So what happens if the hermit is presented with a sinistral shell? What if it's the only shell available? Well, they may use it, but they don’t necessarily like it. A 1994 experiment showed that when presented with dextral shells, the hermits turned them correctly to pour out any sand inside.

But with left spiraling shells, they only had a 50/50 chance of turning them correctly, based on which direction they were facing. The crabs don’t instinctively know how to make use of a sinsitral shell. Good thing their abdominal asymmetry is labile; they can use a sinistral shell if that’s all they have to choose from, or even an old pop can if need be.

The hermit crab’s story is one of directional asymmetry and acquired directional asymmetry, but another crab gives us a story of directional symmetry and antisymmetry. This crab is the arm wrestling champion of the crab world.

There are 92 species of fiddler crab (genus Uca). The males of this genus have one oversized cheliped, called the major claw. That makes this a sexually dimorphic trait (see this post). They wave the major claw (more on this below) and long ago it looked to someone as if they were playing a fiddle – so they're called fiddler crabs. One guy and his observation; he must have been some kind of big wig, because the name stuck.

This shows the major claw of one of the 92
species of fiddler crab. These are in fact true
crabs, as opposed to hermit crabs above. Not
that the burrow is out of the water, but will be
inundated by a high tide. That’s important
for mating.
The major claw has a few functions. One of the primary functions is as a sexual ornament for attracting females. But it’s an ornament with a reason for its size. The males prepare a burrow for the female to lay her eggs in, and the width of the burrow matches the width of the major claw.  A wider burrow leads to a lower temperature for egg development, so it takes longer for the eggs to mature.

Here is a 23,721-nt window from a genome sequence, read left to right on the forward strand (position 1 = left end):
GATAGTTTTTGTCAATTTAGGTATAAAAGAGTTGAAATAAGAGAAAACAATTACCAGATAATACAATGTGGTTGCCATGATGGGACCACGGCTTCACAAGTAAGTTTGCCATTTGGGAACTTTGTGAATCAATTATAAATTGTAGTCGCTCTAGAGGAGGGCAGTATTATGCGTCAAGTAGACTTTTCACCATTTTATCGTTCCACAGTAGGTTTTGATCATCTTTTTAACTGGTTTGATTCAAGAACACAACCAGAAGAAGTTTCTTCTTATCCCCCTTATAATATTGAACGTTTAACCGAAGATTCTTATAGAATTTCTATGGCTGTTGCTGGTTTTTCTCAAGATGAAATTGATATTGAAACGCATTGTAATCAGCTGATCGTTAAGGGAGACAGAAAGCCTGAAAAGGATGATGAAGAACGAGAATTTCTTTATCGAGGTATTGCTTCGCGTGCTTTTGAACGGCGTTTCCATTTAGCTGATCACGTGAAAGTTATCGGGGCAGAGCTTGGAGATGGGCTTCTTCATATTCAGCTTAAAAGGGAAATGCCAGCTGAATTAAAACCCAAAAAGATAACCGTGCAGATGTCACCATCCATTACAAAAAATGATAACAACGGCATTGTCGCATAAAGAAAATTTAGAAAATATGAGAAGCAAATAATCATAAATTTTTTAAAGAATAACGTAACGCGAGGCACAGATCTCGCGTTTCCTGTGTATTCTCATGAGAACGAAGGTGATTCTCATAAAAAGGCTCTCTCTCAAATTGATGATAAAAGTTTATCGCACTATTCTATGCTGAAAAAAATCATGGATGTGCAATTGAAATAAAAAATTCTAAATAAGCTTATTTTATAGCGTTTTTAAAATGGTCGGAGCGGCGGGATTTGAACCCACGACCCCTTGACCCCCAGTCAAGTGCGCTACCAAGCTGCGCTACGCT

A 2007 study showed that the tides are very important for reproduction by washing the larvae into the water. So, if the females are mating five days before the highest tides, they choose the burrows of the largest males to slow down the maturation of the eggs. If they mate late, they choose the smaller burrows of smaller-clawed males, so the temperature will be higher and the eggs will hatch faster and be ready for the coming high tide.

The male waves his major claw to attract
females, so it is a dimorphic sexual ornament.
But it also functional, as the length of the claw
determines the width of the burrow and is
used for fighting off other males. Some males
don’t wave, they just snatch females into their
burrow when they come close. How rude.
So how does a male fiddler promote his burrow size? He waves his claw in front of the females. This draws attention to his claw and therefore his burrow size. Interestingly, they play faster when in an orchestra – well sort of. A study in 2012 showed that in crowds, the males wave their claw faster. Waving for a long period is energetically costly, so they wave fast when competition is highest and slow down when fewer males are present.

In 90 of the 92 fiddler crab species, the major claw is antisymmetric. This means that roughly half of the individuals will have the major claw on their left side and the other half will be right-clawed. This suggests that the exaggerated growth of the major claw is not controlled genetically. The pressure on claw direction is either negative-frequency based (see this post), or there is no pressure to choose a side.

However, there are exceptions. In two species, the major claw is directionally asymmetric; 99% of the males will have their major claw on their right side. This does suggest a genetic component to the side on which the major claw occurs. It’s interesting that these two very different mechanisms occur in species that are so closely related. Did antisymmetry evolve from directional asymmetry or did only a couple of antisymmetric species become directionally asymmetric?

Here you see the exceptional fight; one right-
clawed and one-left clawed individual. If they
were both right-clawed, they could clench claws
sort of like a hand shake. This is how they were
designed to be used and work best for
crushing force.